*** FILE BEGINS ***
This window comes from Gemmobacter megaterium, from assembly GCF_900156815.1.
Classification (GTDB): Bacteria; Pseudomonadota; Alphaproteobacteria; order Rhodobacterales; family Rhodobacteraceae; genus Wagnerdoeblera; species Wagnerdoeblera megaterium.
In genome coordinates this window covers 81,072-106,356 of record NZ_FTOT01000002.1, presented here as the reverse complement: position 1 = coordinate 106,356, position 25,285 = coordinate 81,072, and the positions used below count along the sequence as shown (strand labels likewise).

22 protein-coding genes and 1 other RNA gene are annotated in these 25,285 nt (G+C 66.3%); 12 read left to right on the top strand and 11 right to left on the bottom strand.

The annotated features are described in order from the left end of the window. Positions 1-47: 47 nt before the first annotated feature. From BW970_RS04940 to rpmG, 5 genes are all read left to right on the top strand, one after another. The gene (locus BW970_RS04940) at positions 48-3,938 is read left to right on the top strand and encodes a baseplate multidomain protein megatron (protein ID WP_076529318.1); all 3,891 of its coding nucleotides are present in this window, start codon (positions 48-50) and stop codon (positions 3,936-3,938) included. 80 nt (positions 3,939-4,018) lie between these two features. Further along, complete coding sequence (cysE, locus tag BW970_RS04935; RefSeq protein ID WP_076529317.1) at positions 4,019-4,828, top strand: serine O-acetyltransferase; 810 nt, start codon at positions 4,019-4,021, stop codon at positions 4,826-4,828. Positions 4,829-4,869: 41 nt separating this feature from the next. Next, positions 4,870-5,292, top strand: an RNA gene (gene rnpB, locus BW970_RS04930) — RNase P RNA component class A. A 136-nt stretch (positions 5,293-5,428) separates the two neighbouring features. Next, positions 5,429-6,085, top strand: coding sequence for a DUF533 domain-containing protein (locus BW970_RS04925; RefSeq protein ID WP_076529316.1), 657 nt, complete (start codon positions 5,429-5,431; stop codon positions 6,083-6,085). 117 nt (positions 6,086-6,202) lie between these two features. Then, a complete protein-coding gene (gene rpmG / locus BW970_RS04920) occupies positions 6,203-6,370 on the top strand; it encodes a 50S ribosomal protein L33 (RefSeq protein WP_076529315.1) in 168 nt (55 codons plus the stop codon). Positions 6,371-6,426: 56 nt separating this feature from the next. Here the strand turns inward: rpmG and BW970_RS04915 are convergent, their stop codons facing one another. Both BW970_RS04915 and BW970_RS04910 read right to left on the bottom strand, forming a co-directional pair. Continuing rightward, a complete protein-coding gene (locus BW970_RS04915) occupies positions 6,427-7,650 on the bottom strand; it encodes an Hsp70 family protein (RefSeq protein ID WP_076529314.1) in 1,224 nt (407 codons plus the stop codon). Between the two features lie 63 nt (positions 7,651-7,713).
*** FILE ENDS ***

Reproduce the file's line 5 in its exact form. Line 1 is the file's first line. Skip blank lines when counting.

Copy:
The annotated features are described in order from the left end of the window. Positions 1-47: 47 nt before the first annotated feature. From BW970_RS04940 to rpmG, 5 genes are all read left to right on the top strand, one after another. The gene (locus BW970_RS04940) at positions 48-3,938 is read left to right on the top strand and encodes a baseplate multidomain protein megatron (protein ID WP_076529318.1); all 3,891 of its coding nucleotides are present in this window, start codon (positions 48-50) and stop codon (positions 3,936-3,938) included. 80 nt (positions 3,939-4,018) lie between these two features. Further along, complete coding sequence (cysE, locus tag BW970_RS04935; RefSeq protein ID WP_076529317.1) at positions 4,019-4,828, top strand: serine O-acetyltransferase; 810 nt, start codon at positions 4,019-4,021, stop codon at positions 4,826-4,828. Positions 4,829-4,869: 41 nt separating this feature from the next. Next, positions 4,870-5,292, top strand: an RNA gene (gene rnpB, locus BW970_RS04930) — RNase P RNA component class A. A 136-nt stretch (positions 5,293-5,428) separates the two neighbouring features. Next, positions 5,429-6,085, top strand: coding sequence for a DUF533 domain-containing protein (locus BW970_RS04925; RefSeq protein ID WP_076529316.1), 657 nt, complete (start codon positions 5,429-5,431; stop codon positions 6,083-6,085). 117 nt (positions 6,086-6,202) lie between these two features. Then, a complete protein-coding gene (gene rpmG / locus BW970_RS04920) occupies positions 6,203-6,370 on the top strand; it encodes a 50S ribosomal protein L33 (RefSeq protein WP_076529315.1) in 168 nt (55 codons plus the stop codon). Positions 6,371-6,426: 56 nt separating this feature from the next. Here the strand turns inward: rpmG and BW970_RS04915 are convergent, their stop codons facing one another. Both BW970_RS04915 and BW970_RS04910 read right to left on the bottom strand, forming a co-directional pair. Continuing rightward, a complete protein-coding gene (locus BW970_RS04915) occupies positions 6,427-7,650 on the bottom strand; it encodes an Hsp70 family protein (RefSeq protein ID WP_076529314.1) in 1,224 nt (407 codons plus the stop codon). Between the two features lie 63 nt (positions 7,651-7,713).